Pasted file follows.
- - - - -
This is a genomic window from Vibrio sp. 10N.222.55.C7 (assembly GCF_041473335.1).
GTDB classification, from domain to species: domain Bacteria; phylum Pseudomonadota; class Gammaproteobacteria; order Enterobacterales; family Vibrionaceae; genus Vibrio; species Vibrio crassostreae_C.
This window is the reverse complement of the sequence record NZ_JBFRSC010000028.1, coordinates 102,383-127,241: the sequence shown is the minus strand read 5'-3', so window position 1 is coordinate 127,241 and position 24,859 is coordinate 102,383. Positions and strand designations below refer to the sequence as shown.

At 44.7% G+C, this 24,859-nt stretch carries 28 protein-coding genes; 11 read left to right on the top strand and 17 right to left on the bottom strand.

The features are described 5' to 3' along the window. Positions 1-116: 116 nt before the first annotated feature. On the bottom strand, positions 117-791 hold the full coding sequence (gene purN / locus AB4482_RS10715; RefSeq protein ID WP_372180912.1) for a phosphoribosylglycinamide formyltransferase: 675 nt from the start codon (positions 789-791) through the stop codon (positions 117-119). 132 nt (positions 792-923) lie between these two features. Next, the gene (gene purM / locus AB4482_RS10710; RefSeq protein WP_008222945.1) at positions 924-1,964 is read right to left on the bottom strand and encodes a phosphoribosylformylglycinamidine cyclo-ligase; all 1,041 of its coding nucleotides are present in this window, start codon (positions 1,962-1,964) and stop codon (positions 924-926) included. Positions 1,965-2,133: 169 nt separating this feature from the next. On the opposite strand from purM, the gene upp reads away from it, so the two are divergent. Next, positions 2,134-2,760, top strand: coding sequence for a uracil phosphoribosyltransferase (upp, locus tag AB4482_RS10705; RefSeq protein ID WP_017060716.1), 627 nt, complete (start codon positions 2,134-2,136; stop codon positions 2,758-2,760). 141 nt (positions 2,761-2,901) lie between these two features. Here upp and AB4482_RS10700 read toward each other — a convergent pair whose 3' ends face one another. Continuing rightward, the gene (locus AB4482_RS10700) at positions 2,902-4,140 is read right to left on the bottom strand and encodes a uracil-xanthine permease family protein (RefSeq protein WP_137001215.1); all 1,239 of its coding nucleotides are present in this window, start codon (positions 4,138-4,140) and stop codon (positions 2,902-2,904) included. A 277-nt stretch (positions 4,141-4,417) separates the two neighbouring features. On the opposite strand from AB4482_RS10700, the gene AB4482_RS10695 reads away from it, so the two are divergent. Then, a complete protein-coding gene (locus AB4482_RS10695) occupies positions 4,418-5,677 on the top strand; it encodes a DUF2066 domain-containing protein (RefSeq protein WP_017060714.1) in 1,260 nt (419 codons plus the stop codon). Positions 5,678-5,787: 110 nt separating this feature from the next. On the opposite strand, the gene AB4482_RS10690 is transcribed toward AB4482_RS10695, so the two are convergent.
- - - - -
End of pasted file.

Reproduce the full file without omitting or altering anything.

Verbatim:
This is a genomic window from Vibrio sp. 10N.222.55.C7 (assembly GCF_041473335.1).
GTDB classification, from domain to species: domain Bacteria; phylum Pseudomonadota; class Gammaproteobacteria; order Enterobacterales; family Vibrionaceae; genus Vibrio; species Vibrio crassostreae_C.
This window is the reverse complement of the sequence record NZ_JBFRSC010000028.1, coordinates 102,383-127,241: the sequence shown is the minus strand read 5'-3', so window position 1 is coordinate 127,241 and position 24,859 is coordinate 102,383. Positions and strand designations below refer to the sequence as shown.

At 44.7% G+C, this 24,859-nt stretch carries 28 protein-coding genes; 11 read left to right on the top strand and 17 right to left on the bottom strand.

The features are described 5' to 3' along the window. Positions 1-116: 116 nt before the first annotated feature. On the bottom strand, positions 117-791 hold the full coding sequence (gene purN / locus AB4482_RS10715; RefSeq protein ID WP_372180912.1) for a phosphoribosylglycinamide formyltransferase: 675 nt from the start codon (positions 789-791) through the stop codon (positions 117-119). 132 nt (positions 792-923) lie between these two features. Next, the gene (gene purM / locus AB4482_RS10710; RefSeq protein WP_008222945.1) at positions 924-1,964 is read right to left on the bottom strand and encodes a phosphoribosylformylglycinamidine cyclo-ligase; all 1,041 of its coding nucleotides are present in this window, start codon (positions 1,962-1,964) and stop codon (positions 924-926) included. Positions 1,965-2,133: 169 nt separating this feature from the next. On the opposite strand from purM, the gene upp reads away from it, so the two are divergent. Next, positions 2,134-2,760, top strand: coding sequence for a uracil phosphoribosyltransferase (upp, locus tag AB4482_RS10705; RefSeq protein ID WP_017060716.1), 627 nt, complete (start codon positions 2,134-2,136; stop codon positions 2,758-2,760). 141 nt (positions 2,761-2,901) lie between these two features. Here upp and AB4482_RS10700 read toward each other — a convergent pair whose 3' ends face one another. Continuing rightward, the gene (locus AB4482_RS10700) at positions 2,902-4,140 is read right to left on the bottom strand and encodes a uracil-xanthine permease family protein (RefSeq protein WP_137001215.1); all 1,239 of its coding nucleotides are present in this window, start codon (positions 4,138-4,140) and stop codon (positions 2,902-2,904) included. A 277-nt stretch (positions 4,141-4,417) separates the two neighbouring features. On the opposite strand from AB4482_RS10700, the gene AB4482_RS10695 reads away from it, so the two are divergent. Then, a complete protein-coding gene (locus AB4482_RS10695) occupies positions 4,418-5,677 on the top strand; it encodes a DUF2066 domain-containing protein (RefSeq protein WP_017060714.1) in 1,260 nt (419 codons plus the stop codon). Positions 5,678-5,787: 110 nt separating this feature from the next. On the opposite strand, the gene AB4482_RS10690 is transcribed toward AB4482_RS10695, so the two are convergent.